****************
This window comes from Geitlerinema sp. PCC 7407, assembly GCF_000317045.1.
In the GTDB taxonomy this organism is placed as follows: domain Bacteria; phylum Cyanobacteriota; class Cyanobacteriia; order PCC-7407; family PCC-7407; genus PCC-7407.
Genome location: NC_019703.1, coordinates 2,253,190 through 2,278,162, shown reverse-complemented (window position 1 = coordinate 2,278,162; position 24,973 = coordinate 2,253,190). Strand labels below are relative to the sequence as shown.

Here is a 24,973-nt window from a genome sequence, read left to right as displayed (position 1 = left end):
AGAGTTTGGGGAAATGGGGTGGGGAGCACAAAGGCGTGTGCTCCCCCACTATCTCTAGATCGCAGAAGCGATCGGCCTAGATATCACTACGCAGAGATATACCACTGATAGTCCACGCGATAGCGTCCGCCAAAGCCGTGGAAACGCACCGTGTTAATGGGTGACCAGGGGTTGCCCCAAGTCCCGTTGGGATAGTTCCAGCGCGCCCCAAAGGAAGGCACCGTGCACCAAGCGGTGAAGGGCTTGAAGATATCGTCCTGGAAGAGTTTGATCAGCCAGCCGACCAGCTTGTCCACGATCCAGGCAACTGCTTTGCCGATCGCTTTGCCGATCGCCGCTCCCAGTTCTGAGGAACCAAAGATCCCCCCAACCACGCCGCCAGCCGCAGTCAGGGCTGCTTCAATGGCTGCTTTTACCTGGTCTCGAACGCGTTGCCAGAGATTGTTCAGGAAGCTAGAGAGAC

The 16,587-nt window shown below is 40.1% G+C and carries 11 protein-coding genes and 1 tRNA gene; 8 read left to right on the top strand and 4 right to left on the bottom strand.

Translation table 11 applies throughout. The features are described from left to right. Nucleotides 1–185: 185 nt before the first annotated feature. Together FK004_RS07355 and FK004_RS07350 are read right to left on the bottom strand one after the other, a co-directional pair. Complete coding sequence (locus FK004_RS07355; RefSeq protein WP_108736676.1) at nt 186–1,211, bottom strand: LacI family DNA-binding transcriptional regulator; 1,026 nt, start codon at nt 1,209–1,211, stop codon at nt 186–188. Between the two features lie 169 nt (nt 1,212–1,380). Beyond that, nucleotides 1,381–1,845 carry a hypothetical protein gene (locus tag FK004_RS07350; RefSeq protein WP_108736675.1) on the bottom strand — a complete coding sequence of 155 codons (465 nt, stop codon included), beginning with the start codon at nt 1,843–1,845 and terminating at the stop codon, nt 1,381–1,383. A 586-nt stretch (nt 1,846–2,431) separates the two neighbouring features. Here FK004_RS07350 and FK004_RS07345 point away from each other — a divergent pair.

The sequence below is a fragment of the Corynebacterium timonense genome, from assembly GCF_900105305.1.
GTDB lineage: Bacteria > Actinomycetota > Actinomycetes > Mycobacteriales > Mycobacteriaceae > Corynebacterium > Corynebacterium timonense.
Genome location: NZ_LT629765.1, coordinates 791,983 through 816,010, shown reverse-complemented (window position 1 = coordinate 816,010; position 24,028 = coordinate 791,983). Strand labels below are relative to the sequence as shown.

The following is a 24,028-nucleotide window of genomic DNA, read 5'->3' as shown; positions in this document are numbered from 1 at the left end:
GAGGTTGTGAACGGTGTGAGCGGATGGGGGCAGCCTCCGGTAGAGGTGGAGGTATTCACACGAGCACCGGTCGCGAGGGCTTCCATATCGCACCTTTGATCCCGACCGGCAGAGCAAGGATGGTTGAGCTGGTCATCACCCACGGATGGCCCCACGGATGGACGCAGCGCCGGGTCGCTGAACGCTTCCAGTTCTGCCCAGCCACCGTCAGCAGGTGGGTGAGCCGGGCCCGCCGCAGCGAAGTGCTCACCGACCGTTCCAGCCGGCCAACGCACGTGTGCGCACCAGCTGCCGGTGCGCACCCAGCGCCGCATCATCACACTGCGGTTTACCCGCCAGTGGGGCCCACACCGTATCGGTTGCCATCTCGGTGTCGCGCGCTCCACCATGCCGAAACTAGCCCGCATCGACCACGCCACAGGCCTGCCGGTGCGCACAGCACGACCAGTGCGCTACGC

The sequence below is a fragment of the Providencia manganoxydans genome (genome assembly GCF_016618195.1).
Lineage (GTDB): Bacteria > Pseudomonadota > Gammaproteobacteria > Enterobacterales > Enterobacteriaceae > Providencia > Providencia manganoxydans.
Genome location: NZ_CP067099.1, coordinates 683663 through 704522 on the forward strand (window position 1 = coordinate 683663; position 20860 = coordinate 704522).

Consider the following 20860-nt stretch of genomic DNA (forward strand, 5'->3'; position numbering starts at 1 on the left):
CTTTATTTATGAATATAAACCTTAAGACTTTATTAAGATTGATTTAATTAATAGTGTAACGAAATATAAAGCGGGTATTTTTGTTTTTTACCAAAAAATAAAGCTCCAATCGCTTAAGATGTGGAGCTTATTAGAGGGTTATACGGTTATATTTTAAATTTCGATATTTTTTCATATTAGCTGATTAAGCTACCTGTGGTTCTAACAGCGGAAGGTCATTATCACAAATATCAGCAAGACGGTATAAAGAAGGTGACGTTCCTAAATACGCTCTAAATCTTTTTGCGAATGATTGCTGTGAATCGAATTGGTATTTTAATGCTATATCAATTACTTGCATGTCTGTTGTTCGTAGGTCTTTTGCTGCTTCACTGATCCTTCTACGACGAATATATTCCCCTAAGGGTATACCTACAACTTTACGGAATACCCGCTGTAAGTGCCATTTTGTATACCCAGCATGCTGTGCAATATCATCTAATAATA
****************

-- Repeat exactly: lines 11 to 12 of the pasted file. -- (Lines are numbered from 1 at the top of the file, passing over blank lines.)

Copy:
The following is a 24,028-nucleotide window of genomic DNA, read 5'->3' as shown; positions in this document are numbered from 1 at the left end:
GAGGTTGTGAACGGTGTGAGCGGATGGGGGCAGCCTCCGGTAGAGGTGGAGGTATTCACACGAGCACCGGTCGCGAGGGCTTCCATATCGCACCTTTGATCCCGACCGGCAGAGCAAGGATGGTTGAGCTGGTCATCACCCACGGATGGCCCCACGGATGGACGCAGCGCCGGGTCGCTGAACGCTTCCAGTTCTGCCCAGCCACCGTCAGCAGGTGGGTGAGCCGGGCCCGCCGCAGCGAAGTGCTCACCGACCGTTCCAGCCGGCCAACGCACGTGTGCGCACCAGCTGCCGGTGCGCACCCAGCGCCGCATCATCACACTGCGGTTTACCCGCCAGTGGGGCCCACACCGTATCGGTTGCCATCTCGGTGTCGCGCGCTCCACCATGCCGAAACTAGCCCGCATCGACCACGCCACAGGCCTGCCGGTGCGCACAGCACGACCAGTGCGCTACGC